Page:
NOTE: Not to be confused with Grove Park, Lewisham.
- the following text is copied from an article in Wikipedia
Grove Park is a small area located in the eastern section of the Borough of Hounslow, near Chiswick railway station. It is located in the meander of the Thames occupied by Duke's Meadows park.
Like many London districts Grove Park in its modern form dates to the building of the railways in the mid to late 19th century; following the construction of Chiswick station in 1849 the Grove Park Hotel was built in 1867, followed by housing and a church. Growth was slow but steady, with some small-scale industry (e.g. soap making) locating itself in the area. The area is now a primarily residential one noted for its abundance of green spaces and sporting facilities.
- See wiki.familysearch.org under "London" and also under "Middlesex" for key information about Greater London's jurisdictions and records, plus links to indexes, reference aids and Family History Library holdings.
- A very useful FREE site for anyone researching their London ancestors between the years 1690-1800 is London Lives. This is a fully searchable edition of 240,000 manuscripts from eight archives and fifteen datasets, giving access to 3.35 million names.
- London Ancestor, a website belonging to one of the London family history societies, has a list of transcriptions of directories from the 18th century, listing in one case "all the squares, streets, lanes, courts, yards, alleys, &C. in and about Five Miles of the Metropolis..." In other parts of the same website are maps of various parts of 19th century London and Middlesex.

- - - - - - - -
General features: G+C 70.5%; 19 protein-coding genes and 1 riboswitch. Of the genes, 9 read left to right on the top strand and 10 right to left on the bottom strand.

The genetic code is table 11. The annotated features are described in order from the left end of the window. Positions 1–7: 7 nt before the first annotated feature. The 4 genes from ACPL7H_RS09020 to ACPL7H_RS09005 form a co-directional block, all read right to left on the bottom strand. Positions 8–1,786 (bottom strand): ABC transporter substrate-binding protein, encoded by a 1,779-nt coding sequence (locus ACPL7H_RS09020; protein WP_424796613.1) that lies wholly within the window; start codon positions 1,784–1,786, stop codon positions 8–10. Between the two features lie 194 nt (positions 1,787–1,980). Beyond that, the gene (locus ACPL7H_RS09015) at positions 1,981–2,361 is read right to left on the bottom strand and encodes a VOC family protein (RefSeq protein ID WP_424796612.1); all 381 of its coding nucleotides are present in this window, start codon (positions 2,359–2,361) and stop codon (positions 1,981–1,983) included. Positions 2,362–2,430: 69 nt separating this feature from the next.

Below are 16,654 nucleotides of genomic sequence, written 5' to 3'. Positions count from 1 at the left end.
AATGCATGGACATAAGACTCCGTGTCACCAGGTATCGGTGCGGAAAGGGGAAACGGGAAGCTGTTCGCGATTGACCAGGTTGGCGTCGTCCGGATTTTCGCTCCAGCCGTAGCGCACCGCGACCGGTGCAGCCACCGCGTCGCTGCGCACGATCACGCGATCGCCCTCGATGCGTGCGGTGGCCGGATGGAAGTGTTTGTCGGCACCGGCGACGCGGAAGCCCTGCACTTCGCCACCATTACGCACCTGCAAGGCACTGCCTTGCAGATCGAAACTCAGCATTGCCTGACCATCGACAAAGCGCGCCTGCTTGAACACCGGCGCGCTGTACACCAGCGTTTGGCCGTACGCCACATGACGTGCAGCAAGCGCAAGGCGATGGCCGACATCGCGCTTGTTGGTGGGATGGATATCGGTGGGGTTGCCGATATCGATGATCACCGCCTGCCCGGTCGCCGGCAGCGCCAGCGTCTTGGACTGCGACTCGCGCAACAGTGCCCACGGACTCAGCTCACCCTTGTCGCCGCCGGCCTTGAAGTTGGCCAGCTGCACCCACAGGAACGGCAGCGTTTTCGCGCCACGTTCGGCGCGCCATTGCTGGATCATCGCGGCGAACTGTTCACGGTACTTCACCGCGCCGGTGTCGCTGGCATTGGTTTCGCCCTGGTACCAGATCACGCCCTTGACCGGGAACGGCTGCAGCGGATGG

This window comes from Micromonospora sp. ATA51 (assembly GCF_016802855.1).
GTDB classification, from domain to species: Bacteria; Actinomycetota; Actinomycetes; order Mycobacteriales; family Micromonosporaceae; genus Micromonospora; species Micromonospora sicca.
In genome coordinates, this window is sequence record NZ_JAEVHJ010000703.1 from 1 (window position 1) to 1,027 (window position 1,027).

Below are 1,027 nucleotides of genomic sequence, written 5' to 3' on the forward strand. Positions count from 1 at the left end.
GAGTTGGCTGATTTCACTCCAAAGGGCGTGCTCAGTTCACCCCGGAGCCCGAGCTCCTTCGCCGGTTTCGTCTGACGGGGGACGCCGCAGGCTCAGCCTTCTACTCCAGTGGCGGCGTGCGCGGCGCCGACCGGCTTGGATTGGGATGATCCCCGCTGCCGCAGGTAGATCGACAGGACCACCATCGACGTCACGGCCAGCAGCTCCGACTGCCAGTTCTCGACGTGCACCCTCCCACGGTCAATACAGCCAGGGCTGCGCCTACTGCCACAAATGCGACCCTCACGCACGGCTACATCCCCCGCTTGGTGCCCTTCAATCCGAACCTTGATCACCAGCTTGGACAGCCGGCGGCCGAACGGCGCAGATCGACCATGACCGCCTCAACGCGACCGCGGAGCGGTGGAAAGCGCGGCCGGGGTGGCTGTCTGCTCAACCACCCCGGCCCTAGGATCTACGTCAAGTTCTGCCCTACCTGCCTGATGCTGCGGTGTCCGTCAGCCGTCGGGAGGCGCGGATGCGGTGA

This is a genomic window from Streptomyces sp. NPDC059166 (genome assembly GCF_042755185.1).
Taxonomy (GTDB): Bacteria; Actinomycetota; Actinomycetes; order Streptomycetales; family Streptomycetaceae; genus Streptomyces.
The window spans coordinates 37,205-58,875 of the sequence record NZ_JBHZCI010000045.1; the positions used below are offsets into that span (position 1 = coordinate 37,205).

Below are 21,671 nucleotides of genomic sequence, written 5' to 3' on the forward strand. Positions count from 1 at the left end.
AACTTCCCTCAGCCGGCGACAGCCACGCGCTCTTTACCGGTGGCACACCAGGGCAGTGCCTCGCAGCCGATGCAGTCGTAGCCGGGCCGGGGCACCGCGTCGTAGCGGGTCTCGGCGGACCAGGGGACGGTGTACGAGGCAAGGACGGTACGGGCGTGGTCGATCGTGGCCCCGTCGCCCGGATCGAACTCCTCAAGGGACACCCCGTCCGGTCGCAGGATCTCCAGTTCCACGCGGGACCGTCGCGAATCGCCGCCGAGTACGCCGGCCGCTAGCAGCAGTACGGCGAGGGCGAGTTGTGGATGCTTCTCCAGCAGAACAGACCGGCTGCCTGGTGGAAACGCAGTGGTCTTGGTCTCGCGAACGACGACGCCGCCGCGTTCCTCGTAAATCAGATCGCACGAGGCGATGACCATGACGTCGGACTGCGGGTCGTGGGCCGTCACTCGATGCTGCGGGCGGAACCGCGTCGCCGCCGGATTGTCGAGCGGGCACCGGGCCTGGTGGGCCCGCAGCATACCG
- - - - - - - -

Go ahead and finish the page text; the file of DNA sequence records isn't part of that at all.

- The proceedings of the Old Bailey, London's central criminal court, 1674-1913. A fully searchable edition of the largest body of texts detailing the lives of non-elite people ever published, containing 197,745 criminal trials held at London's central criminal court. This site is FREE to use.
- Registration Districts in London, Registration Districts in Middlesex, Registration Districts in Surrey, Registration Districts in Kent, are lists of the registration districts used for civil registration (births, marriages and deaths, as well as the censuses). There are linked supporting lists of the parishes which made up each registration district, the dates of formation and abolition of the districts, the General Register Office numbers, and the local archive-holding place. This work has been carried out by Brett Langston under the agency of GENUKI (Genealogy United Kingdom and Ireland) and UKBMD - Births, Marriages, Deaths & Censuses on the Internet.
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